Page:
Lawn Grubs: How and When to Kill Them


Lawn grubs — the larval stage of certain adult beetles — are common in yards across the country and do play a role in the natural order of things, but only in the right numbers. But when the populations grow out of control, you will want to know how and when to kill the grubs in your lawn.

Short on time and just want to kill some grubs?  Here are our picks for the best grub killers.

What are Grubs?

A grub worm is actually not a worm, but the larval stage of an insect (like chafers and beetles). And what do grubs eat? Lawn grubs feed on the organic matter in the soil and end up munching the roots of your grass — which means trouble for your lawn. 

“They’re sort of nature’s ‘de-thatchers,’” says David Shetlar, a professor emeritus with a doctoral degree in entomology at The Ohio State University. “But the problem is, [if] they’re eating that thatch, they do eat the roots and the crowns [of turfgrass], which kills the plant.” And that’s what grubs can do to your lawn: They can kill your beautiful grass.

Grubs are also bad for your garden: As larvae, they eat your plant roots, and as grown beetles, they can eat the leaves of any plant they can find.

Signs of a Lawn Grub Problem

All grass can tolerate some grub feeding, but be aware of the signs of when it gets out of control. “In many cases, grubs aren’t even discovered until the skunks and raccoons start digging them up,” said Shetlar. Look for the following signs of grubs on your lawn:

  • Patches of thinning turf: Dead patches appear and grow larger each week.
  • Grass will pull out very easily at the roots.
  • Animals start digging in the lawn, especially moles, skunks, crows, and raccoons.
  • Beetles or moths start flying around, usually low, looking for a place to lay their eggs.
  • A bouncy feeling as you walk on the grass.
  • Signs of drought in the grass, even though there is no drought, and there is plenty of water.

How to Scout for Lawn Grubs

Photo Credit: benmenting / Pixabay

The only way to be sure that you have grubs in your lawn is to scout for them:

  • Cut in a one-foot section of your lawn. You can use a shovel or a lawn edger, in a place where you suspect grub activity.
  • Peel up the soil from that cut. If there is grub damage to your lawn, the grass will peel up easily.
  • Sift around the soil, counting the grubs you find.
  • Tally the count. If there are 10 or more grubs per square foot, you have a serious grub infestation.
  • Replace the grass you’ve cut. You don’t want to damage the lawn.
  • Repeat the process. Scout in other places on the lawn, just to be sure.

Getting Rid of Lawn Grubs

Now that you already know what grubs are and how to identify them, here’s how to get rid of lawn grubs in two ways:

  • With preventative methods
  • And curative methods


The Ohio State University Professor Emeritus David Shetlar

When it comes to lawn grubs, prevention is key. Follow these tips on how to get rid of grubs in your lawn by preventing them in the first place:

  • Dethatching is key. “I emphasize a lot — especially to lawn care and sport field managers — [to try] to keep the thatch down to a minimum,” Shetlar said. His key to this: fertilizing one’s lawn with nitrogen only once per year, and doing it very strategically “and judiciously, usually in late October, early November.”
  • Aerate your lawn. As grubs feed on the thatch of compacted soil, aerating can help prevent grubs from installing by breaking the thatch layer of the lawn, while also encouraging root growth.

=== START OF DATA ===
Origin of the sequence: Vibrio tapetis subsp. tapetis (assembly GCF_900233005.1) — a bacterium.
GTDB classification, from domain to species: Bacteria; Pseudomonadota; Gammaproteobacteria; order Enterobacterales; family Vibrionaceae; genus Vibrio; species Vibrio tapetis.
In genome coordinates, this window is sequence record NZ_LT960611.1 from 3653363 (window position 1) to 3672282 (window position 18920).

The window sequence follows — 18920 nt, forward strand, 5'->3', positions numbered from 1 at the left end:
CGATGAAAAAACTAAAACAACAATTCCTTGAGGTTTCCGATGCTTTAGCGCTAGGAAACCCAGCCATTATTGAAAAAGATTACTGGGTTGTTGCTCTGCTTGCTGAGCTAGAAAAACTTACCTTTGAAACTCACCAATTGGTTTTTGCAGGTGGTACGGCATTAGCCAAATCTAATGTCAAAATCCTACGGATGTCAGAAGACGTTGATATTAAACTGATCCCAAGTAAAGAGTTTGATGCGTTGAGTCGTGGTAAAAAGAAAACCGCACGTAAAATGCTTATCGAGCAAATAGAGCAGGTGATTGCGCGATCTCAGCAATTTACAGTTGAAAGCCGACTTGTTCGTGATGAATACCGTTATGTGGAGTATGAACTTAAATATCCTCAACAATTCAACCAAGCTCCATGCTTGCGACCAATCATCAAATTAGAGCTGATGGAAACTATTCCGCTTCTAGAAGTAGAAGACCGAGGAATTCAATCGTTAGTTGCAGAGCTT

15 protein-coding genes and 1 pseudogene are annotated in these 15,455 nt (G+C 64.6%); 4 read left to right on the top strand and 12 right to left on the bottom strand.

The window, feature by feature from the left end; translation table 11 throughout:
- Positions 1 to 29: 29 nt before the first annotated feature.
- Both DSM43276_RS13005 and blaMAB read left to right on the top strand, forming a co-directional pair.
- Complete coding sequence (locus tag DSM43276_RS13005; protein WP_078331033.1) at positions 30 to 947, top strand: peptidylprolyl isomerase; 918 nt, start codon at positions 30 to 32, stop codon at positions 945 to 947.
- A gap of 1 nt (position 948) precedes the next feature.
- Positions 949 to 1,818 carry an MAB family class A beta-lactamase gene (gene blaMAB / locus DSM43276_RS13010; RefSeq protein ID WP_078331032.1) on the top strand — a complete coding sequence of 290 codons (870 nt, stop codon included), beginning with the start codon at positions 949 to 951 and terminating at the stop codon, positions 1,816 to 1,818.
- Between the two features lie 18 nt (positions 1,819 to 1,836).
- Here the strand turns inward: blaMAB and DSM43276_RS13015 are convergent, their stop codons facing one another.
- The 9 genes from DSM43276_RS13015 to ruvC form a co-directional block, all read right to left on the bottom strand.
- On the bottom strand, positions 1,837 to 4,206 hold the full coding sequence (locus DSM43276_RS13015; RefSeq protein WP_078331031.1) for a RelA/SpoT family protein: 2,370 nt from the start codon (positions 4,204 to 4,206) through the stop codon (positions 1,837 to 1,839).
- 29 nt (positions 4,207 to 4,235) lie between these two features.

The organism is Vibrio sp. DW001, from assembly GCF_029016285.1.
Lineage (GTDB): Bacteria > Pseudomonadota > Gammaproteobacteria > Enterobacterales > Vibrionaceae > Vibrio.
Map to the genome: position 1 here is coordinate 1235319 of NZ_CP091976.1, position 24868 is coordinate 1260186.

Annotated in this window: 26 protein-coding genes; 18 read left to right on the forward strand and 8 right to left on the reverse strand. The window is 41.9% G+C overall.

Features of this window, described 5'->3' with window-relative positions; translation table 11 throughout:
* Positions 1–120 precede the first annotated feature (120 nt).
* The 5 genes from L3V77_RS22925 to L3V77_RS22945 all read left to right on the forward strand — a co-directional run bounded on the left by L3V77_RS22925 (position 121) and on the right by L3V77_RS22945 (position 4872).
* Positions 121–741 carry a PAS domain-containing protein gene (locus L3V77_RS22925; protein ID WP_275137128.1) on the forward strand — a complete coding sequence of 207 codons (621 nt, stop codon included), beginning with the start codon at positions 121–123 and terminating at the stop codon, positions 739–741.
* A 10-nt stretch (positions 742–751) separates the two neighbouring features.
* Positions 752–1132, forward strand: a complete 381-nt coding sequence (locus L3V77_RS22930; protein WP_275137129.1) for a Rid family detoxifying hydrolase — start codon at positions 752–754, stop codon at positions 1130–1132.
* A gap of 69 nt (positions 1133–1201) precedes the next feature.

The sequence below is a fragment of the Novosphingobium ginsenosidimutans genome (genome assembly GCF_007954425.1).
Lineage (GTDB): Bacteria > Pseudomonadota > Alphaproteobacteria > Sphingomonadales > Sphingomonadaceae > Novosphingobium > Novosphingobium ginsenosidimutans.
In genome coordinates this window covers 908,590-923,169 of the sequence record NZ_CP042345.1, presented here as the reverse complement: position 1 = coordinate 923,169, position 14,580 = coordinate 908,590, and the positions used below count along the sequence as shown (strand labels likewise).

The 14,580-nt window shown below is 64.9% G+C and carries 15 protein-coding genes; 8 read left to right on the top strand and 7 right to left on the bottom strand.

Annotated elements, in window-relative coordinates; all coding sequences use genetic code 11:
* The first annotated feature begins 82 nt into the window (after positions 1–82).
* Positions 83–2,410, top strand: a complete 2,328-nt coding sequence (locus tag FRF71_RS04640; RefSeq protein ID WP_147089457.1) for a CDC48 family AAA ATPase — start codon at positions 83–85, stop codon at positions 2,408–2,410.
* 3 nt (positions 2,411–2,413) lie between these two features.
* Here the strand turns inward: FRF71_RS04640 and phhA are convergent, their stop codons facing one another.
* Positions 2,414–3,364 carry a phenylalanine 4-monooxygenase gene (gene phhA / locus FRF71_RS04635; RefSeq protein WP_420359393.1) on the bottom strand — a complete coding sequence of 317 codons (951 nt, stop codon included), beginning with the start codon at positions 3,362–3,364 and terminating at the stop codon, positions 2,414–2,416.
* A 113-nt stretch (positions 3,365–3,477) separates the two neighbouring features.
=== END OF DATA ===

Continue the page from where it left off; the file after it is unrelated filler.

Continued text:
• Think before you mow. Keep your lawn properly mowed. For efficient grub control for your lawn, use a mower’s highest setting, which can be 3.5 to 4 inches. This will produce a deeper, therefore stronger, root system. If you mow high and use fertilizer in the spring, you might not need to apply a grub killer on your lawn.
  • Choose the right turfgrass. Daniel. A. Potter, an entomologist at the University of Kentucky, “has conclusively shown that the tall [fescue grasses] are much more tolerant of grub populations,” says Shetlar. 

    “Where Kentucky bluegrass and perennial ryegrass will be damaged with … eight to 10 grubs per square foot, the tall fescues usually require somewhere around 12 to 14 grubs per square foot” before showing damage.
  • Deny moisture to the grubs. Keep your lawn dry during July and August, something that will cause beetle eggs to dry and die. If your lawn starts to brown, you can water more; there will be no residual damage.
  • Turn to chemical insecticides. Effective preventive grub treatments for lawns include imidacloprid, thiamethoxam, and clothianidin. The best time to apply these pesticides runs from the middle of April to the middle of June, depending on where you live. If you wait until brown patches appear, it is too late.

Note: Any use of insecticides poses a risk of harm not only to people, but other insects, including lawn-beneficial pollinators. One way to mitigate the damage: Mow your lawn just before applying so there are no weed flower heads to attract pollinators to your temporarily poisoned yard.


But what if you’re dealing with an active grub infestation? Another side of lawn grub control comes into action: the curative methods. These are ways you can deal with active infestations. Here’s how you can treat the grubs in your lawn:

  • Curative chemical insecticides. Carbaryl and trichlorfon are considered curative treatments. You apply them once you’ve noticed grubs in the grass. They are short-lived products that are effective immediately. Treated grubs turn yellow or brown within a week, so reevaluate the turf the week after that to see if the chemicals have succeeded.
  • Milky spore disease. Another grub treatment for your lawn is to fight grubs with milky spore disease. “The commercial milky spore disease is only for Japanese beetles,” Shetlar says. “Even then, milky spore disease is a weak pathogen that results in 20% to 25% infection at best.”
  • Neem oil is your ally. Neem oil is an effective pesticide against grubs while also being safe for pollinators. For a DIY solution, mix neem oil and water according to label instructions. Spray your yard with the solution using a pump sprayer or a hose-end sprayer. Apply in late summer or early fall.
  • Turn to natural enemies. Naturally occurring pathogens (fungi, bacteria, protozoa) kill or weaken grubs; they already exist in the soil, but chemicals you apply will kill them, so you might want to hold off any other chemical grub treatment and let the pathogens do their work.

    Ground beetles and ants are beneficial insects that feed on eggs and young grubs. Parasitic wasps and flies go after older grubs.
  • Consider beneficial nematodes. Shetlar says, “There’s a very steep learning curve to using the insect parasitic nematodes.” They can only be effective as a lawn grub treatment when used curatively, and even then, only on small affected areas.